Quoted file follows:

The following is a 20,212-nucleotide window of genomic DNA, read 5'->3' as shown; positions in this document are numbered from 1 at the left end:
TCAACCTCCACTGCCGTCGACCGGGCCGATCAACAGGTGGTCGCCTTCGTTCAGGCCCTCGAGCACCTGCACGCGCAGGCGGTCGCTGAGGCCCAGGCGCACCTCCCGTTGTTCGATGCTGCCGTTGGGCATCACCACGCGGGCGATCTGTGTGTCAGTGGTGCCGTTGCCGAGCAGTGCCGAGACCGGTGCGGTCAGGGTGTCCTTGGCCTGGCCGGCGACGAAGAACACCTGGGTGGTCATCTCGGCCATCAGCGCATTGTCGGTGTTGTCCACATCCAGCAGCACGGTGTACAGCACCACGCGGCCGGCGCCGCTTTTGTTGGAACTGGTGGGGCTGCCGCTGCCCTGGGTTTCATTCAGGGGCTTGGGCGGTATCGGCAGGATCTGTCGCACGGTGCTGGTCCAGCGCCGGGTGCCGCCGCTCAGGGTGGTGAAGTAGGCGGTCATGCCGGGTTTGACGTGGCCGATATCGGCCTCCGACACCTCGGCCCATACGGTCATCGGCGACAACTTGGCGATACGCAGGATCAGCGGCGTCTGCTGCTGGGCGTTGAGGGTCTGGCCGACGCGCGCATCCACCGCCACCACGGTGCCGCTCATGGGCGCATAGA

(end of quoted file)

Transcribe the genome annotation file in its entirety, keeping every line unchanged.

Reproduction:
The following is a 20,212-nucleotide window of genomic DNA, read 5'->3' as shown; positions in this document are numbered from 1 at the left end:
TCAACCTCCACTGCCGTCGACCGGGCCGATCAACAGGTGGTCGCCTTCGTTCAGGCCCTCGAGCACCTGCACGCGCAGGCGGTCGCTGAGGCCCAGGCGCACCTCCCGTTGTTCGATGCTGCCGTTGGGCATCACCACGCGGGCGATCTGTGTGTCAGTGGTGCCGTTGCCGAGCAGTGCCGAGACCGGTGCGGTCAGGGTGTCCTTGGCCTGGCCGGCGACGAAGAACACCTGGGTGGTCATCTCGGCCATCAGCGCATTGTCGGTGTTGTCCACATCCAGCAGCACGGTGTACAGCACCACGCGGCCGGCGCCGCTTTTGTTGGAACTGGTGGGGCTGCCGCTGCCCTGGGTTTCATTCAGGGGCTTGGGCGGTATCGGCAGGATCTGTCGCACGGTGCTGGTCCAGCGCCGGGTGCCGCCGCTCAGGGTGGTGAAGTAGGCGGTCATGCCGGGTTTGACGTGGCCGATATCGGCCTCCGACACCTCGGCCCATACGGTCATCGGCGACAACTTGGCGATACGCAGGATCAGCGGCGTCTGCTGCTGGGCGTTGAGGGTCTGGCCGACGCGCGCATCCACCGCCACCACGGTGCCGCTCATGGGCGCATAGA